Geospatial methods for aquatic conservation: Topeka shiner restoration site selection and the development of an Iowa watershed health assessment
The conversion of native ecosystems to agricultural landscapes often has profound impacts not only on the terrestrial environment, but also on aquatic ecosystems. Loss of perennial riparian vegetation, intensive installation of tile drainage, expansion of drainage ditches, and channelization of streams lead to the loss of lateral stream connectivity to the floodplain. In Iowa and Minnesota, restoration of off-channel habitats, also called oxbows, by the U.S. Fish and Wildlife Service (USFWS) are underway to both restore this connectivity and provide habitat for the conservation of the endangered Topeka Shiner (Notropis topeka). As oxbow restorations continue and expand to other areas of the Topeka Shiner’s range, there is a need for additional information to support site selection and prioritization.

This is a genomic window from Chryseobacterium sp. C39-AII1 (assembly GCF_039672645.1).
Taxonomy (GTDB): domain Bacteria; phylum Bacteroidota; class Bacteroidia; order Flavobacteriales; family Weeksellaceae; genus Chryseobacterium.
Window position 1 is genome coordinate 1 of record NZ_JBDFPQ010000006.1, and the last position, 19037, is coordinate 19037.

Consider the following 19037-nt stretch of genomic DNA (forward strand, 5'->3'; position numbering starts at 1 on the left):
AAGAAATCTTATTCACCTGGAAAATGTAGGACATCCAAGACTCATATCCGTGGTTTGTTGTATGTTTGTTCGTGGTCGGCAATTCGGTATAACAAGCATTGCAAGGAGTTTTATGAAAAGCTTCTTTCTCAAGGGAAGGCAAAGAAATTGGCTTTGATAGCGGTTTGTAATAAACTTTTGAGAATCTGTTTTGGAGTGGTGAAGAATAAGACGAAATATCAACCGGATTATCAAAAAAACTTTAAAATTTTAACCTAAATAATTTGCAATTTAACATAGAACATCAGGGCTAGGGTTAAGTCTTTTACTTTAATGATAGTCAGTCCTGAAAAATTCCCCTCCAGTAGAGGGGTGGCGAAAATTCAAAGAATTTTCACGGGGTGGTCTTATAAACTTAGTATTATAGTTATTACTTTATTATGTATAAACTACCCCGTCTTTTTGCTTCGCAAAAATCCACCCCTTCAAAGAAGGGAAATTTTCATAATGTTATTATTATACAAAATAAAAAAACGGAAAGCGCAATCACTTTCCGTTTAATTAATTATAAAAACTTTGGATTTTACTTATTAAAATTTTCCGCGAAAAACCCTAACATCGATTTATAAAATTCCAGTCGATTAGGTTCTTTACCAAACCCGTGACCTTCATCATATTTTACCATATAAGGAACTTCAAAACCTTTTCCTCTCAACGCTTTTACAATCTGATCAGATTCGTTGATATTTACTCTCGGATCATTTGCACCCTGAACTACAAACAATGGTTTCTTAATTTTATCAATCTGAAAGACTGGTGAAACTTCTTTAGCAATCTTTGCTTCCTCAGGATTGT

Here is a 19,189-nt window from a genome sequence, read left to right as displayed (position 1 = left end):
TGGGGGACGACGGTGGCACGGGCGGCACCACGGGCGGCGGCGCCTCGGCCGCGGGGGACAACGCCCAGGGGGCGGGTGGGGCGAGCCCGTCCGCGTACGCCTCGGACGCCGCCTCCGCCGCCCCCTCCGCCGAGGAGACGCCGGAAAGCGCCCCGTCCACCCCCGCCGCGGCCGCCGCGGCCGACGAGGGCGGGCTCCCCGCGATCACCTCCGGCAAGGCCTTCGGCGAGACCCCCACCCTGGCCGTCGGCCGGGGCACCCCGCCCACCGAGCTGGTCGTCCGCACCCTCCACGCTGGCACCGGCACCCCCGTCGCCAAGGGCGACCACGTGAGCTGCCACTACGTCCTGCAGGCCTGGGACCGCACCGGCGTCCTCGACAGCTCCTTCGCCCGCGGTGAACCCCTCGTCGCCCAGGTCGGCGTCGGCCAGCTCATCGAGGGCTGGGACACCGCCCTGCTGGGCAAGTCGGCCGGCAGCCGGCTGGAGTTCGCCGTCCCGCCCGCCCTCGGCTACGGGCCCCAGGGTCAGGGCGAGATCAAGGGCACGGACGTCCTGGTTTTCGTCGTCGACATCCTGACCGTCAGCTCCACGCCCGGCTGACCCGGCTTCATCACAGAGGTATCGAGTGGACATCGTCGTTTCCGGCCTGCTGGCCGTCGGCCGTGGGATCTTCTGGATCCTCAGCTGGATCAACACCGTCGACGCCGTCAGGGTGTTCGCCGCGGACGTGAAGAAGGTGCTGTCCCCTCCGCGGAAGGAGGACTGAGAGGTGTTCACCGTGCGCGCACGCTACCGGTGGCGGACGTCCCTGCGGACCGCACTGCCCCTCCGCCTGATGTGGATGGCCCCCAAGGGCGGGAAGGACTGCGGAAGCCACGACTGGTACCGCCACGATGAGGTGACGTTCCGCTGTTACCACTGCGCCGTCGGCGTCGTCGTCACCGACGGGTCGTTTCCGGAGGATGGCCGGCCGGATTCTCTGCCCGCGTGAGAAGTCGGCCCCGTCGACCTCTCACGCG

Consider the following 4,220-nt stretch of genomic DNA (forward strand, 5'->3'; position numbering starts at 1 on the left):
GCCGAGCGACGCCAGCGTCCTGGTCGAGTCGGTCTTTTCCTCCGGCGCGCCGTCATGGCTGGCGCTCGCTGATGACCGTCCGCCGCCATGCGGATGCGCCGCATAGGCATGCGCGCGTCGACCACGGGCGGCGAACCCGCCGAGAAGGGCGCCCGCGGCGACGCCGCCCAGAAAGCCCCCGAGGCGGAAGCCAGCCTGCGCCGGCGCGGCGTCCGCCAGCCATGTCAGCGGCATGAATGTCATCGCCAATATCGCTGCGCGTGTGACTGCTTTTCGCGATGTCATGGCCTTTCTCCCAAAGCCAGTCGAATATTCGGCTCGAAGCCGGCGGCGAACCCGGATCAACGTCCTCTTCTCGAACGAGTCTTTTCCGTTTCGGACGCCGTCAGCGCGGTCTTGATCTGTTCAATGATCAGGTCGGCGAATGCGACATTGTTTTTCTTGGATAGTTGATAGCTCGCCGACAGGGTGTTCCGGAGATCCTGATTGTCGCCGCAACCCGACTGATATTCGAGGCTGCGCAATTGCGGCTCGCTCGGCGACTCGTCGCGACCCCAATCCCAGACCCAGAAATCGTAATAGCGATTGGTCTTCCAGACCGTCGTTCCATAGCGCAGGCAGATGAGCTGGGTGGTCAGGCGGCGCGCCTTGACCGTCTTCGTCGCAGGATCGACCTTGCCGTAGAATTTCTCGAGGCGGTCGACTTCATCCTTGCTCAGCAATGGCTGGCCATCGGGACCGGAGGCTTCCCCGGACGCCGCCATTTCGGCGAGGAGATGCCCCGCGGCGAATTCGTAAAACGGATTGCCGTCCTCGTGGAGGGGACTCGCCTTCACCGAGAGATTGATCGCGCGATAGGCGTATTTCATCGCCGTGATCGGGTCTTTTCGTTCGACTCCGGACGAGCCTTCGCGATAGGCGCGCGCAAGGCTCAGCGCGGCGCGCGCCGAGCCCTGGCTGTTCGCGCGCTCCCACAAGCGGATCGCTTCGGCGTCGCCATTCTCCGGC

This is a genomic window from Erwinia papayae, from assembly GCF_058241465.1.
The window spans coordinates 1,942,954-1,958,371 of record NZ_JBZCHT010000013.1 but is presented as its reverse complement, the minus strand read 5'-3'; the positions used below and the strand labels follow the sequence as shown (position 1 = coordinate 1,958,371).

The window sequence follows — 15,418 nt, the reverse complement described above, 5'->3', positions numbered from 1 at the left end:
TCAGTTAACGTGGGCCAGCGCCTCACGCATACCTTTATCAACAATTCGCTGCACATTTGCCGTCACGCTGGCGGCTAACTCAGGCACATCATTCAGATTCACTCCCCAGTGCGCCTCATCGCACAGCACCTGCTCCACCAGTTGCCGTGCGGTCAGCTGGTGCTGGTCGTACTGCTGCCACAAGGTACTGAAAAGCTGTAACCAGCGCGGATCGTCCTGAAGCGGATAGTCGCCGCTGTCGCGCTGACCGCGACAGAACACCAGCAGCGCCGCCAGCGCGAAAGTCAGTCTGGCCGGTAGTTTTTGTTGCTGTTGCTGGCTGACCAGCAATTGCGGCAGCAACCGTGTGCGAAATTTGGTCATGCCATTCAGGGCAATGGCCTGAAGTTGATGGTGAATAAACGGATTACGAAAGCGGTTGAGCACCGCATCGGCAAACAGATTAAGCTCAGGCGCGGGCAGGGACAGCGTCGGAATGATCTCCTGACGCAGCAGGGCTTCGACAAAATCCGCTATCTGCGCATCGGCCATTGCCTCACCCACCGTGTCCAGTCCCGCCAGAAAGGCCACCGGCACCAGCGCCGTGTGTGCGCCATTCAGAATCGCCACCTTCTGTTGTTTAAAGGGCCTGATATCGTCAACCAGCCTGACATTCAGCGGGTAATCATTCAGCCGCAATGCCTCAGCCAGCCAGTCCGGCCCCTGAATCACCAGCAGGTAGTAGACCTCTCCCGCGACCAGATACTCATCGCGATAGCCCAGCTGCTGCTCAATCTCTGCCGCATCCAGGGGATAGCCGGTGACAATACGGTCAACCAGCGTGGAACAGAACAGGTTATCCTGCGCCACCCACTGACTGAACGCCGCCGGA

I developed three studies to meet this need by 1) creating a repeatable, systematic methodology to identify former stream meanders and oxbow scars on the landscape in order to identify candidate restoration sites, 2) developing and applying species distribution models to rank potential restoration sites by their landscape level suitability for Topeka Shiners, and 3) synthesizing watershed health data to evaluate threats that may affect future restored sites. The models created to identify former stream meanders and oxbow scars as potential restoration sties were highly successful at discriminating target from non-target features on the landscape using Light Detection and Ranging (LiDAR) satellite imagery. The shape and relative height above the stream channel of riparian depressions were critical characteristics in identifying target features. I compensated for noise (misclassification of non-target features as target features) within models by developing a ranking system to help extract sites that were most likely to be stream meanders and oxbow scars. Next, species distribution models demonstrated strong predictive power to identify both stream and oxbow sites that would be suitable for Topeka Shiners. Last, the generation of the watershed health assessment ranked ten-digit hydrological unit code (HUC 10) watersheds within Iowa using five overarching components of geomorphology, hydrology, biology, connectivity, and water quality to visualize the relative threats to each watershed. Though the last study did not specifically address Topeka Shiner restoration site selection, it is applicable to many future conservation efforts as it allows managers to identify factors that may impact watershed restoration projects. Combined, these studies demonstrated diverse uses of geospatial data to support aquatic conservation and restoration efforts in highly modified landscapes.